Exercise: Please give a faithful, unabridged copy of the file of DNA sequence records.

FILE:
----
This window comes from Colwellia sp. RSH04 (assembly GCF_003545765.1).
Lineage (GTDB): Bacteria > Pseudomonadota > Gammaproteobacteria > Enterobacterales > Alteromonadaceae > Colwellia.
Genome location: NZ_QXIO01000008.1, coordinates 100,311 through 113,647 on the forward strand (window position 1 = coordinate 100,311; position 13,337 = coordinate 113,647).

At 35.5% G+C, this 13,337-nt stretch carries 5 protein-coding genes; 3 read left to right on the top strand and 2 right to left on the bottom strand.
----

This window comes from Colwellia sp. RSH04 (assembly GCF_003545765.1).
Lineage (GTDB): Bacteria > Pseudomonadota > Gammaproteobacteria > Enterobacterales > Alteromonadaceae > Colwellia.
Genome location: NZ_QXIO01000008.1, coordinates 100,311 through 113,647 on the forward strand (window position 1 = coordinate 100,311; position 13,337 = coordinate 113,647).

At 35.5% G+C, this 13,337-nt stretch carries 5 protein-coding genes; 3 read left to right on the top strand and 2 right to left on the bottom strand.